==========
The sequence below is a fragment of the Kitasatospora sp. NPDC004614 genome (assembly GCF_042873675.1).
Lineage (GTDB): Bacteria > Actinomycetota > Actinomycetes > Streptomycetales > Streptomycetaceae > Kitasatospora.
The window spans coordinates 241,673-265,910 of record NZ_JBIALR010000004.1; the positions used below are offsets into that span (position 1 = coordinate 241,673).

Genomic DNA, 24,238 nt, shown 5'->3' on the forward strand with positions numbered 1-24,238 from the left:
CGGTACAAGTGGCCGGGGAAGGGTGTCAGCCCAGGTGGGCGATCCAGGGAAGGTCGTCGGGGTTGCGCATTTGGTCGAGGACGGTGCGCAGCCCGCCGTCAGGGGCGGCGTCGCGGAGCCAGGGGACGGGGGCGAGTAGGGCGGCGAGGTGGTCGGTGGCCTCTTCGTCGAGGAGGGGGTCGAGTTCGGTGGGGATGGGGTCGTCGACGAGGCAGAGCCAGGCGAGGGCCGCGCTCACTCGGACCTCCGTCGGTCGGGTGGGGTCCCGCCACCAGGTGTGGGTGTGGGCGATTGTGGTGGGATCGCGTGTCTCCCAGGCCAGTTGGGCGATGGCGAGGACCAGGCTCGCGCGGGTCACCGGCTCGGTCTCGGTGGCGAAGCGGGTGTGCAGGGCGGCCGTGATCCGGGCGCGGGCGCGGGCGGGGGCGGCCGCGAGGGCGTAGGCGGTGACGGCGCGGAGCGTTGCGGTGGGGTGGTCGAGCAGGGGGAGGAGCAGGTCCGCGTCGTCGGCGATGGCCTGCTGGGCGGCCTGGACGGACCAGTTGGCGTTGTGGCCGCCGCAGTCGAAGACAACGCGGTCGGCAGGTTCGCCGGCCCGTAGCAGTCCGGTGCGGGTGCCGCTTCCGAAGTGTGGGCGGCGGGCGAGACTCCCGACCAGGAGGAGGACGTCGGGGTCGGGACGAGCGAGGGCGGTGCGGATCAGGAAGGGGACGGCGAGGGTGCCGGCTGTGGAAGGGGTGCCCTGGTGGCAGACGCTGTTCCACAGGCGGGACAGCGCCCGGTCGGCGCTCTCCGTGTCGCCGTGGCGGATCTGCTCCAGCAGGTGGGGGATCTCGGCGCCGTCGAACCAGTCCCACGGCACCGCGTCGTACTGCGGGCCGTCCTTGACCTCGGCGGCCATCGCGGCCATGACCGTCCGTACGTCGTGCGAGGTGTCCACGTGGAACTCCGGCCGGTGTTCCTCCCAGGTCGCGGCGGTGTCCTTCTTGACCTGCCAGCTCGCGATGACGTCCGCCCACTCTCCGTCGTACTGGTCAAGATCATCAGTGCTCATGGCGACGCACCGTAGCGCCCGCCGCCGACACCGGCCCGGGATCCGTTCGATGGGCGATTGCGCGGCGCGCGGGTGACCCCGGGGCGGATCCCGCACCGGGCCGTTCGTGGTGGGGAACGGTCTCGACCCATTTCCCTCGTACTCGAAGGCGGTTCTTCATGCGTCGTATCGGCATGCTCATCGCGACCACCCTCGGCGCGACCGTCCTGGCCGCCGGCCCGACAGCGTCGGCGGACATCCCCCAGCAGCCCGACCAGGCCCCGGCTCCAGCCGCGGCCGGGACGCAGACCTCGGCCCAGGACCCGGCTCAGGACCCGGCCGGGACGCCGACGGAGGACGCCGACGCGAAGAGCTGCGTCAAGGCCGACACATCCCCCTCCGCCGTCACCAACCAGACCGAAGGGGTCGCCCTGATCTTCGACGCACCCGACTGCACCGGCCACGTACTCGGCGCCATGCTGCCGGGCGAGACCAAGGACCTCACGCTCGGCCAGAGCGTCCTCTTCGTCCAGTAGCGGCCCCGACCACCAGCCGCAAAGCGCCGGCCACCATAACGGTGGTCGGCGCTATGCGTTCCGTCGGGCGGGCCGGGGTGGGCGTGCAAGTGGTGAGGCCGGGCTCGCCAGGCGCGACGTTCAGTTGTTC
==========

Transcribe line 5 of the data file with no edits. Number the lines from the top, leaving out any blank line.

CGGTACAAGTGGCCGGGGAAGGGTGTCAGCCCAGGTGGGCGATCCAGGGAAGGTCGTCGGGGTTGCGCATTTGGTCGAGGACGGTGCGCAGCCCGCCGTCAGGGGCGGCGTCGCGGAGCCAGGGGACGGGGGCGAGTAGGGCGGCGAGGTGGTCGGTGGCCTCTTCGTCGAGGAGGGGGTCGAGTTCGGTGGGGATGGGGTCGTCGACGAGGCAGAGCCAGGCGAGGGCCGCGCTCACTCGGACCTCCGTCGGTCGGGTGGGGTCCCGCCACCAGGTGTGGGTGTGGGCGATTGTGGTGGGATCGCGTGTCTCCCAGGCCAGTTGGGCGATGGCGAGGACCAGGCTCGCGCGGGTCACCGGCTCGGTCTCGGTGGCGAAGCGGGTGTGCAGGGCGGCCGTGATCCGGGCGCGGGCGCGGGCGGGGGCGGCCGCGAGGGCGTAGGCGGTGACGGCGCGGAGCGTTGCGGTGGGGTGGTCGAGCAGGGGGAGGAGCAGGTCCGCGTCGTCGGCGATGGCCTGCTGGGCGGCCTGGACGGACCAGTTGGCGTTGTGGCCGCCGCAGTCGAAGACAACGCGGTCGGCAGGTTCGCCGGCCCGTAGCAGTCCGGTGCGGGTGCCGCTTCCGAAGTGTGGGCGGCGGGCGAGACTCCCGACCAGGAGGAGGACGTCGGGGTCGGGACGAGCGAGGGCGGTGCGGATCAGGAAGGGGACGGCGAGGGTGCCGGCTGTGGAAGGGGTGCCCTGGTGGCAGACGCTGTTCCACAGGCGGGACAGCGCCCGGTCGGCGCTCTCCGTGTCGCCGTGGCGGATCTGCTCCAGCAGGTGGGGGATCTCGGCGCCGTCGAACCAGTCCCACGGCACCGCGTCGTACTGCGGGCCGTCCTTGACCTCGGCGGCCATCGCGGCCATGACCGTCCGTACGTCGTGCGAGGTGTCCACGTGGAACTCCGGCCGGTGTTCCTCCCAGGTCGCGGCGGTGTCCTTCTTGACCTGCCAGCTCGCGATGACGTCCGCCCACTCTCCGTCGTACTGGTCAAGATCATCAGTGCTCATGGCGACGCACCGTAGCGCCCGCCGCCGACACCGGCCCGGGATCCGTTCGATGGGCGATTGCGCGGCGCGCGGGTGACCCCGGGGCGGATCCCGCACCGGGCCGTTCGTGGTGGGGAACGGTCTCGACCCATTTCCCTCGTACTCGAAGGCGGTTCTTCATGCGTCGTATCGGCATGCTCATCGCGACCACCCTCGGCGCGACCGTCCTGGCCGCCGGCCCGACAGCGTCGGCGGACATCCCCCAGCAGCCCGACCAGGCCCCGGCTCCAGCCGCGGCCGGGACGCAGACCTCGGCCCAGGACCCGGCTCAGGACCCGGCCGGGACGCCGACGGAGGACGCCGACGCGAAGAGCTGCGTCAAGGCCGACACATCCCCCTCCGCCGTCACCAACCAGACCGAAGGGGTCGCCCTGATCTTCGACGCACCCGACTGCACCGGCCACGTACTCGGCGCCATGCTGCCGGGCGAGACCAAGGACCTCACGCTCGGCCAGAGCGTCCTCTTCGTCCAGTAGCGGCCCCGACCACCAGCCGCAAAGCGCCGGCCACCATAACGGTGGTCGGCGCTATGCGTTCCGTCGGGCGGGCCGGGGTGGGCGTGCAAGTGGTGAGGCCGGGCTCGCCAGGCGCGACGTTCAGTTGTTC